When we last left our hero, he was wringing his hands about teaching stats and being behind; we saw a combination of atavistic coverage-worship and stick-it-to-the-man, can-do support for authenticity in math education. The gaping hole in the story was what was actually happening in the classroom. The plan in this post is to describe an arc of lessons we’ve been doing, tell what I like about it, and tell what I’m still worried about. Along the way we’ll talk about trusting the data. Ready? Good.
You know how students are exposed to proportional reasoning in Grade 5 or earlier, and they spend most of their middle-school years cementing their this essential understanding? And how, despite all this, a lot of high-school students—and college students, and adults—seem not to have exactly mastered proportional reasoning?
I figured this was likely to be the case in my class, so when someone showed me the Kaiser State Health Facts site, I jumped right in, and pulled the class in with me. In it, you find all kinds of stats, for example, this snip from a page about New Mexico:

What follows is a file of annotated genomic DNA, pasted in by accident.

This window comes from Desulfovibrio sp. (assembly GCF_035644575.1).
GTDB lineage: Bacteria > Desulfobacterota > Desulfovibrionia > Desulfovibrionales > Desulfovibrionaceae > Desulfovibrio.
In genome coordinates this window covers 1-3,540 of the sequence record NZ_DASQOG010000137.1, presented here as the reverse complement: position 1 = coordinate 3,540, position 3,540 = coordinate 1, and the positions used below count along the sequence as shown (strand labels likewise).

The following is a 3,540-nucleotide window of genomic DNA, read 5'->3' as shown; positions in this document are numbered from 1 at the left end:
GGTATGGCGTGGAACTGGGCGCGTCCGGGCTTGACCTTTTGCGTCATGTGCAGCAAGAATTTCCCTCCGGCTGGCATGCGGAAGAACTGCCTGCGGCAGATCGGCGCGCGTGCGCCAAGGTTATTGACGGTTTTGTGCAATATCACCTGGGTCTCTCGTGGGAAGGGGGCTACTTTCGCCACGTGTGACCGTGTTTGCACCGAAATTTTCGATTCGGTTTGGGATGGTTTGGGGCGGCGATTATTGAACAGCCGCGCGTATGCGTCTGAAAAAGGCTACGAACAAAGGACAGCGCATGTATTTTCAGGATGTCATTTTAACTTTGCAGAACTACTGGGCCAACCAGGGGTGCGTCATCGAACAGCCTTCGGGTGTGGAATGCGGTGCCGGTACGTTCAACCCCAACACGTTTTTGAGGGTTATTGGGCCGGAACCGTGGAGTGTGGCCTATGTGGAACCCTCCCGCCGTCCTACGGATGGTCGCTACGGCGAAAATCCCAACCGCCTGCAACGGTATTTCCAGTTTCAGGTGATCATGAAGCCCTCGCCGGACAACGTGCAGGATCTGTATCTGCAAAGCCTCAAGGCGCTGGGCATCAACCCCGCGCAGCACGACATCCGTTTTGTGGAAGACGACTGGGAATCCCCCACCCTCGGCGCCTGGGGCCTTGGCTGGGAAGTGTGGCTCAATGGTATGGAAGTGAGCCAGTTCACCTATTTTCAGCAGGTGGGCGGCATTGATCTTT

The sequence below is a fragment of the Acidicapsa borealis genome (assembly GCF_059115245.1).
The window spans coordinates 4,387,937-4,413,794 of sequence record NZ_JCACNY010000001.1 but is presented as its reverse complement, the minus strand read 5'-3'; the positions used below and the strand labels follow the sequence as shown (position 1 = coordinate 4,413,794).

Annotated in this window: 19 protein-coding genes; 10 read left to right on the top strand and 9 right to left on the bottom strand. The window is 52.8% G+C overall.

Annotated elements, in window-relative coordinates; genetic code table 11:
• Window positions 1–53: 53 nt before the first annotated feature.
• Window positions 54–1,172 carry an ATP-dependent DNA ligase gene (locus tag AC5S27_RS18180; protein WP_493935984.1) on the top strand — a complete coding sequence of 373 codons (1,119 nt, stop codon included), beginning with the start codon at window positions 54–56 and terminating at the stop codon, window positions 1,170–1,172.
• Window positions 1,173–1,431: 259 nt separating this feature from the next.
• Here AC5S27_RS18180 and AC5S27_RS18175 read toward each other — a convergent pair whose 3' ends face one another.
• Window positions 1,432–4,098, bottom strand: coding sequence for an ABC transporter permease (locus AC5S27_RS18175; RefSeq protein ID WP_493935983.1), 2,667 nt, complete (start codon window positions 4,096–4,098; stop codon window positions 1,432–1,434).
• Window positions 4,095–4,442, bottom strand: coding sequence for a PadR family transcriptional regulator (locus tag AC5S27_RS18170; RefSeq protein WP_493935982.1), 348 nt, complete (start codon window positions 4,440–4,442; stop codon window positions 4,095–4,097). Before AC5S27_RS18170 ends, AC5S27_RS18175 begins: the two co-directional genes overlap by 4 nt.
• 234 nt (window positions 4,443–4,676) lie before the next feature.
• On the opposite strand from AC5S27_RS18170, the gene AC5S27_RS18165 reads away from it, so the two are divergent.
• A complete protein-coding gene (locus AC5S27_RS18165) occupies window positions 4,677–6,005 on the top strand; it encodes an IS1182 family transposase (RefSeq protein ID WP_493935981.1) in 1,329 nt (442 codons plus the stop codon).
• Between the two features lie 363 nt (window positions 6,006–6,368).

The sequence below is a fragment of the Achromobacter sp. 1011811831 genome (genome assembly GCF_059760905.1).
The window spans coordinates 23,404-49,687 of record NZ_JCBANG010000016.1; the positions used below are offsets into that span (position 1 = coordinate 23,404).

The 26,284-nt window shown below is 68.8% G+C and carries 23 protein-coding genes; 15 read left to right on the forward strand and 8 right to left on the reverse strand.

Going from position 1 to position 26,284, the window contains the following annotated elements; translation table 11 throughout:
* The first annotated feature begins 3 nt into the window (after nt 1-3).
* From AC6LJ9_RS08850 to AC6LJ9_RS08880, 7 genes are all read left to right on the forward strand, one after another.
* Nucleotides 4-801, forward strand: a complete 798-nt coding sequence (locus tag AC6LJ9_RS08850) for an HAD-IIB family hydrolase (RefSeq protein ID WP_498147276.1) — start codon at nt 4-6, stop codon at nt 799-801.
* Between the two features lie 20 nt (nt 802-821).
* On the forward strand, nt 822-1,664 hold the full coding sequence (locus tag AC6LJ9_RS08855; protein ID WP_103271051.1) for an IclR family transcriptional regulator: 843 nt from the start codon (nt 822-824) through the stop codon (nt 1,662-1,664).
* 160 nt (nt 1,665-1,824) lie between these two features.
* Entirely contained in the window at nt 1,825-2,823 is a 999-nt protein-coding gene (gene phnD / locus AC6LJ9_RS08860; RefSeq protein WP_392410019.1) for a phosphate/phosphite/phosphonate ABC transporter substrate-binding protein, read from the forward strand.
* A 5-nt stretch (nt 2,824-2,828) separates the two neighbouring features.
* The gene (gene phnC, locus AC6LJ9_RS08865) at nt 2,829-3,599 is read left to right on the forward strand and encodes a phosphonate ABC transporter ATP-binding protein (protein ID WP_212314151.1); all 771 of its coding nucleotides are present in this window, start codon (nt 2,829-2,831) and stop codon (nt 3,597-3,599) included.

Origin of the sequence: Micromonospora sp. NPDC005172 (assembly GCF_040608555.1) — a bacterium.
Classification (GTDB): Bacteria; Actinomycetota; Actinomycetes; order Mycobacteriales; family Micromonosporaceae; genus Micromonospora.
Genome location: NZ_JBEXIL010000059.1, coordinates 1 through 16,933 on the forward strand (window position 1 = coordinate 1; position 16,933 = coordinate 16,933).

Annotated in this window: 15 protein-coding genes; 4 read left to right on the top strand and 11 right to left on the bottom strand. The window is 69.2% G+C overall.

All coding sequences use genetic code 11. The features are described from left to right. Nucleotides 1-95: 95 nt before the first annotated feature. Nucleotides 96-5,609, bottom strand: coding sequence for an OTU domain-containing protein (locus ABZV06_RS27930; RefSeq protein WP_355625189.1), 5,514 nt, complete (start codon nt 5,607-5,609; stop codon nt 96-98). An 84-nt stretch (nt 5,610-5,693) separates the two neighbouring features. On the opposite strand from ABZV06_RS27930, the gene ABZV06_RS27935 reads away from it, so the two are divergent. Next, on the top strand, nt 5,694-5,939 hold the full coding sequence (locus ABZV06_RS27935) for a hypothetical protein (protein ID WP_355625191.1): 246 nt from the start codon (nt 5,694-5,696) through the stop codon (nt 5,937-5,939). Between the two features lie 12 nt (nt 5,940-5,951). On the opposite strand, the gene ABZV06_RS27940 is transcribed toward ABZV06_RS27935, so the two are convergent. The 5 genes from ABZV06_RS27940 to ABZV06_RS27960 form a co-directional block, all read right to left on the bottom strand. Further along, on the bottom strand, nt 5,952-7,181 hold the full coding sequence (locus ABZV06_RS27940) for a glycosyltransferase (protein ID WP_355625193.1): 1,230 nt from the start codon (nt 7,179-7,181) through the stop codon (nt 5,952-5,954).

When you see something like this, you can’t make sense out of it until you know more, for example, what does the 96 mean? You have to look more carefully at the page to discover that it’s “per 100,000 population.” And nowhere do you see that it’s also “per year.”
But once you decode it, you can answer some questions. An obvious one is, “how many teenagers died in New Mexico that year?” Before we jump into proportions, though, let’s point out that this is probably not a very interesting question unless you live in New Mexico, and maybe not even then.
So I just did one quick example in front of the kids, and then the assignment was to spend at least 15 minutes on the site, finding some rate of any interest at all, decode it, and report one calculation you can make. We started in class. Kids found things that interested or horrified them. Abortion, pregnancy, and STD rates figured prominently.
Continue reading Trust the Data: A good idea?